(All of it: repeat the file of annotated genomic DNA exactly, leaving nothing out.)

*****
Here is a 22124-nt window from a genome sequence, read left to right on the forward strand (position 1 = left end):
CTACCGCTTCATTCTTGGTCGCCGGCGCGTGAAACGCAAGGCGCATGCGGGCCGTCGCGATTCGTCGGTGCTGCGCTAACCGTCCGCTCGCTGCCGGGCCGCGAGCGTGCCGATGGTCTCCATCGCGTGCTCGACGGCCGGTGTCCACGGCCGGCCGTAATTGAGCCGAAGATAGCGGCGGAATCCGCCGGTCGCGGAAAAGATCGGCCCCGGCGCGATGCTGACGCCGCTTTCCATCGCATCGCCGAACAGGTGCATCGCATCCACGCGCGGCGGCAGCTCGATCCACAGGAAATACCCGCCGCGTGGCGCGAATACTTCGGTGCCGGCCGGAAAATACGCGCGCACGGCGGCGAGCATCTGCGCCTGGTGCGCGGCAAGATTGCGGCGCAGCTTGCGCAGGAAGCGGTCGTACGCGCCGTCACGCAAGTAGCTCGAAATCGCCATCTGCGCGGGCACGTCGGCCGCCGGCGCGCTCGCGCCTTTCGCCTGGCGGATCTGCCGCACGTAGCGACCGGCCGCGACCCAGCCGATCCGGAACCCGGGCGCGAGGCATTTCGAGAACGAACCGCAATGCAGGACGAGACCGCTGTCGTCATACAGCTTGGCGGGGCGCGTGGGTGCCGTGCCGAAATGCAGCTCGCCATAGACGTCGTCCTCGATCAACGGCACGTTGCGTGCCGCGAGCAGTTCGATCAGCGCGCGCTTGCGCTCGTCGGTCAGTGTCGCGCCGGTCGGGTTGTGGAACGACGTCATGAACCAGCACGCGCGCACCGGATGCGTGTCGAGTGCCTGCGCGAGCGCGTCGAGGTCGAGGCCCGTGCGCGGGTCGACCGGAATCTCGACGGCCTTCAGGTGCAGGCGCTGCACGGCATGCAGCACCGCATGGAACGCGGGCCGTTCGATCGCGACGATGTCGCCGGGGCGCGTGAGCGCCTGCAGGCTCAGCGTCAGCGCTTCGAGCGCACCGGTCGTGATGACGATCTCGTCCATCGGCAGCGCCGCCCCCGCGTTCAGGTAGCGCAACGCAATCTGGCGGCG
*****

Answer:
Here is a 22124-nt window from a genome sequence, read left to right on the forward strand (position 1 = left end):
CTACCGCTTCATTCTTGGTCGCCGGCGCGTGAAACGCAAGGCGCATGCGGGCCGTCGCGATTCGTCGGTGCTGCGCTAACCGTCCGCTCGCTGCCGGGCCGCGAGCGTGCCGATGGTCTCCATCGCGTGCTCGACGGCCGGTGTCCACGGCCGGCCGTAATTGAGCCGAAGATAGCGGCGGAATCCGCCGGTCGCGGAAAAGATCGGCCCCGGCGCGATGCTGACGCCGCTTTCCATCGCATCGCCGAACAGGTGCATCGCATCCACGCGCGGCGGCAGCTCGATCCACAGGAAATACCCGCCGCGTGGCGCGAATACTTCGGTGCCGGCCGGAAAATACGCGCGCACGGCGGCGAGCATCTGCGCCTGGTGCGCGGCAAGATTGCGGCGCAGCTTGCGCAGGAAGCGGTCGTACGCGCCGTCACGCAAGTAGCTCGAAATCGCCATCTGCGCGGGCACGTCGGCCGCCGGCGCGCTCGCGCCTTTCGCCTGGCGGATCTGCCGCACGTAGCGACCGGCCGCGACCCAGCCGATCCGGAACCCGGGCGCGAGGCATTTCGAGAACGAACCGCAATGCAGGACGAGACCGCTGTCGTCATACAGCTTGGCGGGGCGCGTGGGTGCCGTGCCGAAATGCAGCTCGCCATAGACGTCGTCCTCGATCAACGGCACGTTGCGTGCCGCGAGCAGTTCGATCAGCGCGCGCTTGCGCTCGTCGGTCAGTGTCGCGCCGGTCGGGTTGTGGAACGACGTCATGAACCAGCACGCGCGCACCGGATGCGTGTCGAGTGCCTGCGCGAGCGCGTCGAGGTCGAGGCCCGTGCGCGGGTCGACCGGAATCTCGACGGCCTTCAGGTGCAGGCGCTGCACGGCATGCAGCACCGCATGGAACGCGGGCCGTTCGATCGCGACGATGTCGCCGGGGCGCGTGAGCGCCTGCAGGCTCAGCGTCAGCGCTTCGAGCGCACCGGTCGTGATGACGATCTCGTCCATCGGCAGCGCCGCCCCCGCGTTCAGGTAGCGCAACGCAATCTGGCGGCG